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@FinalPalladium I hope you don't mind me dropping this into your thread but out of curiosity, I bootlegged your code and replaced all of the necessary variables relevant for the Advanced Section to see if there were any statistical differences. Props to you. I recommend everyone take a look at their code if they are more curious about other aspects of the site in general. Really adaptable and easy to modify.

Few things to note. I am a dabbler in code and thus, my IDE was different to what the OP was using. I had to use html.parser instead of lmxl parser due to difficulties with my software. I also had difficulties with the matlibplot module that the OP used to visualize their data. Therefore, I used the painful process of manually shoving it all into Excel. Could have done a R Plot instead but eh. Anyway, here is the result.

There are a few differences and similarities of note. To begin.....

- We see a parallel scenario with Casual/Advanced Tags in the Advanced Section. Casual tags are commonplace whilst Advanced Tags are barely non-existent whilst the opposite exists in the data for the Casual section. This may imply that GMs use these tags as a way of quantifying themselves relative to the rest of the section.
- More even split of proportions between small group and large group in Advanced Section relative to Casual.
- Sci-Fi more prominent than Anime/Manga for Advanced.
- Top 4 genres are Fantasy, Sci-Fi, Fandom and Modern.

Might apply this code for Free if OP doesn't. Anyway, thought I do this and I was both mildly surprised and expectant of the results. Sorry if OP was in the process of doing one for Advanced.

Feel free to use the code as you wish. I'm glad that someone thought that a simple project like that was worth anything.

Also, it's interesting to see the conclusions you took from the advanced forum, however, the first one (marked in red) is based on the same lack of context I had when I first wrote this.

To understand what's truly happening with the section tags just refer to @stone's post (quoted below). They found out what was truly happening.

<Snipped quote by FinalPalladium>

Yeah, I also took a look at your code (it checks out). Since it (seemingly) had no problems with the other tags, the Casual tag not showing up is definitely a Guild thing, not your program. Cheers!

Thanks again for the appreciation. I'm glad people are still having fun with this idea.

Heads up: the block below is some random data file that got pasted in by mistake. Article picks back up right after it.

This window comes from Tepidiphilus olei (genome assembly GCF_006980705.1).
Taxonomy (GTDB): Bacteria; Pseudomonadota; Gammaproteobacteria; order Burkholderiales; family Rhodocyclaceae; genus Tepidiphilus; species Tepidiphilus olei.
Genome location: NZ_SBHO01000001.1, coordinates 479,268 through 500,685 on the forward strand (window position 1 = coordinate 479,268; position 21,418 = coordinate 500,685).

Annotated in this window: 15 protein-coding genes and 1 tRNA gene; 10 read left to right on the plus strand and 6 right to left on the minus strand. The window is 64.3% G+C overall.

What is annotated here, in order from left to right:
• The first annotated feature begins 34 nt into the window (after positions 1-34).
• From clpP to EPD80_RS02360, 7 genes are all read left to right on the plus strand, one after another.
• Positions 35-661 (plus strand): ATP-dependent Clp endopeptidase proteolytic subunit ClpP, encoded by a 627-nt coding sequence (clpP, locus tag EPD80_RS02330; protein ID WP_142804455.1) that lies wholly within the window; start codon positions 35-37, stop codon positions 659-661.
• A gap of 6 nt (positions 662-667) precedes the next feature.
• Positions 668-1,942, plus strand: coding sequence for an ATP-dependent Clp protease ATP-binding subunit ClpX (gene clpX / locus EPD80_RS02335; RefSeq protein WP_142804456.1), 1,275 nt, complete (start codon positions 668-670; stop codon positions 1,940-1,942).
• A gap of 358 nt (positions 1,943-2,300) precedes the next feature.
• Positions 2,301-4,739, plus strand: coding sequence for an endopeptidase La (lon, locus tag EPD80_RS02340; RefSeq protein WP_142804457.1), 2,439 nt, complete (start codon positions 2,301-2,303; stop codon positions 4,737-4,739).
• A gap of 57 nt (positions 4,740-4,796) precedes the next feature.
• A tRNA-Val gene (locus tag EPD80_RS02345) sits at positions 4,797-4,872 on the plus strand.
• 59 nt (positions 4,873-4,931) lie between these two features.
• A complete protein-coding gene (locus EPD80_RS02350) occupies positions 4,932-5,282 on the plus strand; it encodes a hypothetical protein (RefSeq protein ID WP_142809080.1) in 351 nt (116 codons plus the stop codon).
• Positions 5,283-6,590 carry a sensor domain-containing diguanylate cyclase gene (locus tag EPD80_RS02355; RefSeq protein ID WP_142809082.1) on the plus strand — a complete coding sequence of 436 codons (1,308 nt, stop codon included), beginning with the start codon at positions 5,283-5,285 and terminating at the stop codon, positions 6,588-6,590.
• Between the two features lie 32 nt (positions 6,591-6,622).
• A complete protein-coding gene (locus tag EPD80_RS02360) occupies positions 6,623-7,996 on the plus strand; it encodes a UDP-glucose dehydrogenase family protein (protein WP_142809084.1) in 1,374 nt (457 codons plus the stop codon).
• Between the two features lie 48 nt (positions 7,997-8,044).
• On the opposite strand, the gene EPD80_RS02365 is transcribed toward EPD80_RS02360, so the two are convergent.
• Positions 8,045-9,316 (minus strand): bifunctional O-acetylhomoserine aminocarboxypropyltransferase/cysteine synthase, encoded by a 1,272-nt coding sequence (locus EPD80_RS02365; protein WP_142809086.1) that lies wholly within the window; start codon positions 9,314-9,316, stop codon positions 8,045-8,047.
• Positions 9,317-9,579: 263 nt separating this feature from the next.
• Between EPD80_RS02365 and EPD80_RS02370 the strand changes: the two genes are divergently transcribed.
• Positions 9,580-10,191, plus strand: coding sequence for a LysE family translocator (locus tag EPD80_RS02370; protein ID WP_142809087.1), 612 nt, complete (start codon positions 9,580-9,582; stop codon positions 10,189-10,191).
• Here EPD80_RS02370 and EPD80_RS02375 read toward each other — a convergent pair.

It's interesting to see he opinions that come out from the analysis of a simple piece of data. I'm trying to hold back on making any judgements of my own to get a better of everyone's opinions.

It's interesting to see how some here take that information about the Casual tag not appearing at all as granted. That's an interesting take in the matter.

I wouldn't be so hasty to say that half of the recent activity in the guild comes from the 1x1 section. At least not without something to back it up. I myself go through that section every once in a while (reason why I don't have many public posts) and it seems to be about the same level as Casual not significantly more, or less, busy.

On the matter of this analysis not taking into account PMs and off-site stuff. That data isn't available publicly, it doesn't have any impact on a study of the public available data. We can't compare oranges and apples, can we?

I also didn't mention meta tags in my intro post (though obviously anyone is welcome to talk about them, like you did) because I think they are kinda irrelevant for an analysis of the taste in RPs of the average player/GM here. Especially the Large/Small group tags because of how they are described.


I went back and checked a previous casual RP that I made. It turns out that, even if the Casual tag is checked off, it won't show up in the RP description!

Now, this actually something I appreciate. That was quite an interesting discovery about the inner workings of the Guild (and made me significantly more confident in my project).

You really have my thanks for pointing this out.
We all like click bate titles, otherwise we wouldn't click on them.

I find the fact that people omit the casual title an interesting detail. However, I'm not sure I agree with your reasoning on why you don't see it so often. Two points to consider.

My Danganronpa RP was posted in the casual section and has the casual tag. I'm surprised that my RP was not sampled in the 2500 that you did. I posted in it recently, so it should have been in the first 100 or so pages. I will say that it's become very collab heavy, and the last post was made 24ish days ago, but I still think it should have been in the first 100 pages. The last OOC post was 4 days ago. Furthermore, I've randomly clicked on 5 RPs and all of them had the casual tag. There might be something wrong with your software.